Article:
problems. And, with your help, AIL is helping them to do this.
I want to let you know that as dark as it seems to be in Afghanistan now, much is happening. Afghans, themselves, are changing. They are educating themselves; they are making sure that their children are educated; they are finding new ways to solve their problems. I would ask you to walk with us a little further on our journey towards peace.
TO READ the rest of our annual newsletter, please click on the PDF link below and it will open for your inspection-
Thank you for your support. Your desire to make a difference in this world has made a difference, and we are so thankful that Afghan people have had their lives changed with your help.
We wanted to share with you a very special opportunity to give more than 100% from November 10 through December 1st. Please share this with those you know who care. During this time, we are privileged to receive additional matching funds from your donation through Global Giving of at least 30%. The need is still great. Afghanistan struggles to become a country of strength and stability.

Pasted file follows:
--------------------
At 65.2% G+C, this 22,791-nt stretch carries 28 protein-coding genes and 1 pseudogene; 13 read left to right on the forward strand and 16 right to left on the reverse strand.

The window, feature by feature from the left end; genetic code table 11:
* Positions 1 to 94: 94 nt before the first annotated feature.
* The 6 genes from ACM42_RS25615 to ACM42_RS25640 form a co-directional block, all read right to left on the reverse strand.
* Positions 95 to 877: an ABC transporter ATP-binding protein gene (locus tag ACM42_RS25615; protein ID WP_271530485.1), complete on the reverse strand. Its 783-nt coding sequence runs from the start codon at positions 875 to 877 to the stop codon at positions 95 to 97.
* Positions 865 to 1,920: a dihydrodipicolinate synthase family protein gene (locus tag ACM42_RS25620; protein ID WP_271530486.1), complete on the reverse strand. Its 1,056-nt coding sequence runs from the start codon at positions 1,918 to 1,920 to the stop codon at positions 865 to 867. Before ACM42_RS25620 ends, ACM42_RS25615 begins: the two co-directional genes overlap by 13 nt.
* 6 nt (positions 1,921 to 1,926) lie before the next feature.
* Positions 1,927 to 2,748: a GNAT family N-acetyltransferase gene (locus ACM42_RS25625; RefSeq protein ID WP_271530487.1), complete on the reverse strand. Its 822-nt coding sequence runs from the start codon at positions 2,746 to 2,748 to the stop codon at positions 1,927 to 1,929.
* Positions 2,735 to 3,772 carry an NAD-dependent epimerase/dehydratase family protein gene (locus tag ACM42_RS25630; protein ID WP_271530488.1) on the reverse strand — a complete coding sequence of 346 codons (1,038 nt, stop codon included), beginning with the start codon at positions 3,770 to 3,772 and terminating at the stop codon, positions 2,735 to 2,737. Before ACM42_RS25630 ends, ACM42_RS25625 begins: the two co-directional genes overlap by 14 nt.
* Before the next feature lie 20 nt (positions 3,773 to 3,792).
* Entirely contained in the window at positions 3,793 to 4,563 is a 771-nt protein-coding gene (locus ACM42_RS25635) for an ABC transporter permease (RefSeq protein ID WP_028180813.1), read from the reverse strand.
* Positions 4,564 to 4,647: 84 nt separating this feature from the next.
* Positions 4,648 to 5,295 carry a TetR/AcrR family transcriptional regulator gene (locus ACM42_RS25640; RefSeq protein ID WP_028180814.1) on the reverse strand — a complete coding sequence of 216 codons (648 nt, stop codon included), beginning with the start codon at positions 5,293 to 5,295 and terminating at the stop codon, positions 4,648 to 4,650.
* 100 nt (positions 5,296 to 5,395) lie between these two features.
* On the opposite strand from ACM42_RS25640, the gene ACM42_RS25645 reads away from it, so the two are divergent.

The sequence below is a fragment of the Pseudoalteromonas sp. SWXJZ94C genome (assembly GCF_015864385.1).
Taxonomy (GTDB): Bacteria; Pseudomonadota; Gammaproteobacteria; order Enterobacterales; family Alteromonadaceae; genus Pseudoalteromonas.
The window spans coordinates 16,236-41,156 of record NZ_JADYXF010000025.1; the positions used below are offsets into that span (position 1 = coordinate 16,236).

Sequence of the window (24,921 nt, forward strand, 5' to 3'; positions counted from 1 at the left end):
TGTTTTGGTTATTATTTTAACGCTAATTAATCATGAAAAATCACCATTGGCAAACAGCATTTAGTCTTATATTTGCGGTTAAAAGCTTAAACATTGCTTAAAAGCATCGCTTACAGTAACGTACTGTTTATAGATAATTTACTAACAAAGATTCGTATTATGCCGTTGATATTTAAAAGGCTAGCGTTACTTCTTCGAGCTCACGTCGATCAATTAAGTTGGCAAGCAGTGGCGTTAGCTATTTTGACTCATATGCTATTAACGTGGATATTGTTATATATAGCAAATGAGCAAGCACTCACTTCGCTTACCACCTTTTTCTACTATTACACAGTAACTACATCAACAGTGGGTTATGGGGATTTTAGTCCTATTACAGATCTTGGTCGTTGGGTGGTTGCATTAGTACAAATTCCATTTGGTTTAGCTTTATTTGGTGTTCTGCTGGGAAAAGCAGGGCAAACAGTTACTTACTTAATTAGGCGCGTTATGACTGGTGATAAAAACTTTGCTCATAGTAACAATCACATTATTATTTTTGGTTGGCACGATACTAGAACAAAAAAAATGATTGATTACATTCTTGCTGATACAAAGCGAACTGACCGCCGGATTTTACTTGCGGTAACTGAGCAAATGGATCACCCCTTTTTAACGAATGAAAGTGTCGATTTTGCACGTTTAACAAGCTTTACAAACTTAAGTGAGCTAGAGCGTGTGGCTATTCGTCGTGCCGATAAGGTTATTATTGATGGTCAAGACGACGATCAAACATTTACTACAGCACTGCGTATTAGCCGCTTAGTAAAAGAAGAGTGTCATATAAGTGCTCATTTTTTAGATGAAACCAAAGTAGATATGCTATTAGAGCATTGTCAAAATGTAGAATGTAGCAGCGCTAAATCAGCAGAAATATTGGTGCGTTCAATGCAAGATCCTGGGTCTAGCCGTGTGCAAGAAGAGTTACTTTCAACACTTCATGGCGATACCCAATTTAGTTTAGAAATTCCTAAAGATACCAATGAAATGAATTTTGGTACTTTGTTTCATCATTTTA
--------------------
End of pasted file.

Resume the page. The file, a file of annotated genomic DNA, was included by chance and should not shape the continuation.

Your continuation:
Here are 3 stories of women who have found the power within their lives:
Khalida returned from Iran a few years ago. She faced many problems in Afghanistan, like lack of a job, because she was illiterate. Fortunately, she was introduced to the AIL center by one of her friends. Her first priority was to be literate and she started the literacy class. After she completed the 6th grade level, she got admitted in the embroidery class because she wanted to learn a skill so she can have an income to help her family. She learned this skill too, and graduated from the course. Right now she works at this center as the trainer of embroidery. She is so happy because she teaches other women there to be self sufficient. She added that AIL changed her life, and she would like to thank all the AIL staff because of their good work for the community.